Archive for July, 2019

“The Opportunity To Show The World How Good They Are”

Friday, July 19th, 2019

The title of this post is a Steve Johns’ quote published by Swimming New Zealand (SNZ). It’s Steve Johns’ idea of showing support for the New Zealand team about to start the World Swimming Championships in South Korea. Clearly the CEO of SNZ has no idea how to discuss an athlete’s chances in the week before a championship. What you never say is anything remotely associated with showing the world how good you are.

The arrogance of that thought is stunning. It may be an interesting look into the soul of it’s author. The pressure it puts on the swimmers is unnecessary and damaging. Not to mention how easy it is to misinterpret the quote if things go badly. Good can mean good or bloody awful.

Besides which the implication of Steve Johns’ arrogance is not true. Next week New Zealand is entered in 16 individual events and two relays. Now, I know the psych sheets need to be read with a grain of salt. However the average New Zealand entry is placed 29th. With only eight swimmers making a final New Zealand’s average chances are not looking good.

The best chance is Lewis Clareburt in the 400m IM. He is ranked 11th. The gap between his best time and making a final is only half a second. To win it would take an impossible PB of 14 seconds.

The next best is Erica Jane Fairweather ranked 18th in the 400m free. The gap between her best time and making a final is 4 seconds. To win it would mean beating Olympic Champion and world record holder, Katie Ledecky, who is 12 seconds faster.

And the third closest is Ali Galyer in the 200m back. The gap between her best time and making a final is 3 seconds. To win it would mean beating the Italian, Panziera whose best time is 4 seconds faster.

Like all generalisations what I’m about to say has many faults. But it is interesting to note that on average New Zealand swimmers are 2.8% behind the 8th placed swimmers in their events and 4.9% behind the world’s best. What does that mean? The American Swim Coaches Association tells us that a good average rate of improvement is 3% per annum. That suggests that on average New Zealand’s best swimmers are 11 months training behind making a final and close to two years of improvement behind winning a world championship.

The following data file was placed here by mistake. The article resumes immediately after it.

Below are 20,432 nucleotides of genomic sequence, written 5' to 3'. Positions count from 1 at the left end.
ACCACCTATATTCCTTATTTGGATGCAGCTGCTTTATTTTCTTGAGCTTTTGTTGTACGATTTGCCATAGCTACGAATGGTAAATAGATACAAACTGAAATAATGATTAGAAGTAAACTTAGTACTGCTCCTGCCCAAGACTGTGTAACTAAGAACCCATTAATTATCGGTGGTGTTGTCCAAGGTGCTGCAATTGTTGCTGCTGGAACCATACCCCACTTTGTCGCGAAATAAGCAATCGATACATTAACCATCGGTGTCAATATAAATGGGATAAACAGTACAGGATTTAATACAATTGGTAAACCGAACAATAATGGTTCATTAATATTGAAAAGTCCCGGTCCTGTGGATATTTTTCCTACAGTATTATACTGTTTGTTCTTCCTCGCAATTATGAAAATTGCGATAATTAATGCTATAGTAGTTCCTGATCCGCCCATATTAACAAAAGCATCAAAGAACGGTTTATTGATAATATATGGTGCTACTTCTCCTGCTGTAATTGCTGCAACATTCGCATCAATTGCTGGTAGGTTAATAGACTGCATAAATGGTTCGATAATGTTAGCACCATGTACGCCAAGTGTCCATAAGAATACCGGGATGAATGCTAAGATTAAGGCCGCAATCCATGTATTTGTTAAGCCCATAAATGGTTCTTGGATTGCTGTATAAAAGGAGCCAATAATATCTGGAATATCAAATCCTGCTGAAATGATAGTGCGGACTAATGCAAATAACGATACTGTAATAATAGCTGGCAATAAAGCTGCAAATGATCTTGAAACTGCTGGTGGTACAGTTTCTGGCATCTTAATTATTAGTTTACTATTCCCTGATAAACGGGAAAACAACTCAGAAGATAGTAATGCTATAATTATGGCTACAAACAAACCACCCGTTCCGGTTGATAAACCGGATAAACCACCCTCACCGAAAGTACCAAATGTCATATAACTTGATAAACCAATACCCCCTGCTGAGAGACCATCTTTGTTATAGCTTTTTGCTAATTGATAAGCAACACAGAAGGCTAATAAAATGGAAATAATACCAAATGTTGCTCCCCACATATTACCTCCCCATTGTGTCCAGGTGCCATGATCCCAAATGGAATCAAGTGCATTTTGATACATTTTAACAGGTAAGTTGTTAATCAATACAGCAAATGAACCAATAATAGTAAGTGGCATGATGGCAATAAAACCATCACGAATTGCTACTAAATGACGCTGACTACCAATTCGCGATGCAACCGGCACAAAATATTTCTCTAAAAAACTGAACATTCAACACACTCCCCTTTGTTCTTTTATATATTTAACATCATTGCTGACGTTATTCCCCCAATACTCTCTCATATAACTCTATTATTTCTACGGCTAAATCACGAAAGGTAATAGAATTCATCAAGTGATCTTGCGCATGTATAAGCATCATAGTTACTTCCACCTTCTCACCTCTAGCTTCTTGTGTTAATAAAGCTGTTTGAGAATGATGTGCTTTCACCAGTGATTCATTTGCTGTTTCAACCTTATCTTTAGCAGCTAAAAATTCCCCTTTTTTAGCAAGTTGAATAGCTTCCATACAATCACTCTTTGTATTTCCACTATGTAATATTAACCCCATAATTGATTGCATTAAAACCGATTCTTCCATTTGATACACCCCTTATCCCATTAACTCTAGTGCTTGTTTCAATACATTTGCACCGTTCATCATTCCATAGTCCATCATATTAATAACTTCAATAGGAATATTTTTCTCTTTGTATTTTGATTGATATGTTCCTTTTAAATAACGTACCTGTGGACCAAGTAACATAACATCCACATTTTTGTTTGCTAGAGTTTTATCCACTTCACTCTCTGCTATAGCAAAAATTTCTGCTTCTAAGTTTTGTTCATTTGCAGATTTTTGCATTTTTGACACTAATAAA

Here again the closest to making a final is Lewis Clareburt who is only 0.2% away from making a final. Even he, however, is almost a year away from winning his best event.

ASHBY Bradlee 100m Back 54.48 29
100m Fly 53.75 42
200m IM 1:59.59 21
CLAREBURT Lewis 400m IM 4:14.27 11
EDWARDS Chelsey 50m Free 25.88 40
FAIRWEATHER Erika Jane 200m Free 1:59.37 26
400m Free 4:09.33 18
GALYER Ali 100m Back 1:01.61 40
200m Back 2:09.77 19
HUNTER Daniel 100m Free 49.11 33
50m Fly 23.87 37
PICKETT Michael 50m Free 22.34 38
REID Zac 400m Free 3:50.61 24
800m Free 7:57.40 24
STANLEY Matthew 200m Free 1:48.34 34
THOMAS Eve 800m Free 8:41.31 24
AVERAGE - - 29
RELAY Men’s 4x200m Free - -
  Women’s 4x200m Free - -

That’s the theory of it all. Let’s see what happens. However there is one improvement SNZ could make today. Steve Johns could leave Gary Francis to wish future New Zealand teams well. Gary knows how to do that. Steve Johns clearly does not. That’s a failing fact he has just shown the world.

Is Hanging Breathless On Thy Fate

Wednesday, July 17th, 2019

 Swimwatch seldom strays into the world of politics. The blog was started to discuss swimming matters. It is fair to say we have remained loyal to that cause. However this week a crime was committed, far removed from a swimming pool, but so heinous, so repulsive that it should not pass without mention. What I say will have no effect. The perpetrator will not even know my opinion. But, by joining many millions of others who despise Hitler, Stalin, Putin and Kim Jong Un, I will feel better. At least I am another voice added to the chorus of contempt.

You see I like the United States. I’ve spent a lot of time there. I went to High School just outside Green Bay, Wisconsin. I graduated with a good high school diploma. The Green Bay Packers football team bought me my senior class ring. I played football. I traveled by bus from New York to Los Angeles. I drank root beer and ate apple pie. It’s difficult to be more American than that.